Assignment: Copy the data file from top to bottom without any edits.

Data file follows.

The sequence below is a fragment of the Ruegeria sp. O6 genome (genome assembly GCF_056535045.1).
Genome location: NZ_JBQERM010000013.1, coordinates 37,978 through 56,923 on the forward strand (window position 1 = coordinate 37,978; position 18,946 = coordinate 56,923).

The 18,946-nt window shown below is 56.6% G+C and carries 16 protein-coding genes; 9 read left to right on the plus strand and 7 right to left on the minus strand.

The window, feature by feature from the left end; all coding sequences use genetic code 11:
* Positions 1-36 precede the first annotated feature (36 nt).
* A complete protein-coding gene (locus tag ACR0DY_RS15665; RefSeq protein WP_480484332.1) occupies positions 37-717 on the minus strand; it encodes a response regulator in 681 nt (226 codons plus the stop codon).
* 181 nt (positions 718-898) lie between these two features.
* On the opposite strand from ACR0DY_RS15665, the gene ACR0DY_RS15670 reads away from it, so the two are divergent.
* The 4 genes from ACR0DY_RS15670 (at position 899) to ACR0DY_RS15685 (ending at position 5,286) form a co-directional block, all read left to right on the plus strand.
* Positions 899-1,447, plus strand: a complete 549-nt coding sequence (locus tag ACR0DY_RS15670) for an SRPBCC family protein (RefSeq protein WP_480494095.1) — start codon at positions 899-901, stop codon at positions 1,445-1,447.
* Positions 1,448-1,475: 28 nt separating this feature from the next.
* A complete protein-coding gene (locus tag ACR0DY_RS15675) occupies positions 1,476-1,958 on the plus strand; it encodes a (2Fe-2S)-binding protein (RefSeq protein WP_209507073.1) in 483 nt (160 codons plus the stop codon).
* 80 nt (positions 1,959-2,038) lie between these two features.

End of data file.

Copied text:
The sequence below is a fragment of the Ruegeria sp. O6 genome (genome assembly GCF_056535045.1).
Genome location: NZ_JBQERM010000013.1, coordinates 37,978 through 56,923 on the forward strand (window position 1 = coordinate 37,978; position 18,946 = coordinate 56,923).

The 18,946-nt window shown below is 56.6% G+C and carries 16 protein-coding genes; 9 read left to right on the plus strand and 7 right to left on the minus strand.

The window, feature by feature from the left end; all coding sequences use genetic code 11:
* Positions 1-36 precede the first annotated feature (36 nt).
* A complete protein-coding gene (locus tag ACR0DY_RS15665; RefSeq protein WP_480484332.1) occupies positions 37-717 on the minus strand; it encodes a response regulator in 681 nt (226 codons plus the stop codon).
* 181 nt (positions 718-898) lie between these two features.
* On the opposite strand from ACR0DY_RS15665, the gene ACR0DY_RS15670 reads away from it, so the two are divergent.
* The 4 genes from ACR0DY_RS15670 (at position 899) to ACR0DY_RS15685 (ending at position 5,286) form a co-directional block, all read left to right on the plus strand.
* Positions 899-1,447, plus strand: a complete 549-nt coding sequence (locus tag ACR0DY_RS15670) for an SRPBCC family protein (RefSeq protein WP_480494095.1) — start codon at positions 899-901, stop codon at positions 1,445-1,447.
* Positions 1,448-1,475: 28 nt separating this feature from the next.
* A complete protein-coding gene (locus tag ACR0DY_RS15675) occupies positions 1,476-1,958 on the plus strand; it encodes a (2Fe-2S)-binding protein (RefSeq protein WP_209507073.1) in 483 nt (160 codons plus the stop codon).
* 80 nt (positions 1,959-2,038) lie between these two features.